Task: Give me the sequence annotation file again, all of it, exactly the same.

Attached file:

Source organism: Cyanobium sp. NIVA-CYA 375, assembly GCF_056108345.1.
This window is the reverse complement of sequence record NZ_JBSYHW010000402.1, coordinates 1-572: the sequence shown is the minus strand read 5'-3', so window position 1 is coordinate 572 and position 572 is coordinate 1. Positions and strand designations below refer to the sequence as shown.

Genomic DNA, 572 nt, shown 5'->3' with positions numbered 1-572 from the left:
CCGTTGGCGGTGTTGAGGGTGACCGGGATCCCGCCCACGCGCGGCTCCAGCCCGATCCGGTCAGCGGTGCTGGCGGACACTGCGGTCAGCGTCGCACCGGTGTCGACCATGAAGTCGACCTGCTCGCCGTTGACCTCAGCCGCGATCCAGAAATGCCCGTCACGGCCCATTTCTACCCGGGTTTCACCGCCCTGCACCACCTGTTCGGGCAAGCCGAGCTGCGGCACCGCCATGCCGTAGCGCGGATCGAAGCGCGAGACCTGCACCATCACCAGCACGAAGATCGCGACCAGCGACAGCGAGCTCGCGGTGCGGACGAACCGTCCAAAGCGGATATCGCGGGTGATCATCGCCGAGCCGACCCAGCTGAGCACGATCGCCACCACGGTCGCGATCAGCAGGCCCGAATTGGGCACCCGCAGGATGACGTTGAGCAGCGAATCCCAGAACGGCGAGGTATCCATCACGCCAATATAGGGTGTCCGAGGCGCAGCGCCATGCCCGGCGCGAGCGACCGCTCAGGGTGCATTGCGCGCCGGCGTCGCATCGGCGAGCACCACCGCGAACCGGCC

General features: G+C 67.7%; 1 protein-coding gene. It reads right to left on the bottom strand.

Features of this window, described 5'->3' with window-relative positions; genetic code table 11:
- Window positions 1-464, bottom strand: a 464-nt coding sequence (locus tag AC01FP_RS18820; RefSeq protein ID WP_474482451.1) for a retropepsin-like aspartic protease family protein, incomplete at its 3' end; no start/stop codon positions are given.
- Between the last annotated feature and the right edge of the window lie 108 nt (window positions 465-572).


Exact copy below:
Source organism: Cyanobium sp. NIVA-CYA 375, assembly GCF_056108345.1.
This window is the reverse complement of sequence record NZ_JBSYHW010000402.1, coordinates 1-572: the sequence shown is the minus strand read 5'-3', so window position 1 is coordinate 572 and position 572 is coordinate 1. Positions and strand designations below refer to the sequence as shown.

Genomic DNA, 572 nt, shown 5'->3' with positions numbered 1-572 from the left:
CCGTTGGCGGTGTTGAGGGTGACCGGGATCCCGCCCACGCGCGGCTCCAGCCCGATCCGGTCAGCGGTGCTGGCGGACACTGCGGTCAGCGTCGCACCGGTGTCGACCATGAAGTCGACCTGCTCGCCGTTGACCTCAGCCGCGATCCAGAAATGCCCGTCACGGCCCATTTCTACCCGGGTTTCACCGCCCTGCACCACCTGTTCGGGCAAGCCGAGCTGCGGCACCGCCATGCCGTAGCGCGGATCGAAGCGCGAGACCTGCACCATCACCAGCACGAAGATCGCGACCAGCGACAGCGAGCTCGCGGTGCGGACGAACCGTCCAAAGCGGATATCGCGGGTGATCATCGCCGAGCCGACCCAGCTGAGCACGATCGCCACCACGGTCGCGATCAGCAGGCCCGAATTGGGCACCCGCAGGATGACGTTGAGCAGCGAATCCCAGAACGGCGAGGTATCCATCACGCCAATATAGGGTGTCCGAGGCGCAGCGCCATGCCCGGCGCGAGCGACCGCTCAGGGTGCATTGCGCGCCGGCGTCGCATCGGCGAGCACCACCGCGAACCGGCC

General features: G+C 67.7%; 1 protein-coding gene. It reads right to left on the bottom strand.

Features of this window, described 5'->3' with window-relative positions; genetic code table 11:
- Window positions 1-464, bottom strand: a 464-nt coding sequence (locus tag AC01FP_RS18820; RefSeq protein ID WP_474482451.1) for a retropepsin-like aspartic protease family protein, incomplete at its 3' end; no start/stop codon positions are given.
- Between the last annotated feature and the right edge of the window lie 108 nt (window positions 465-572).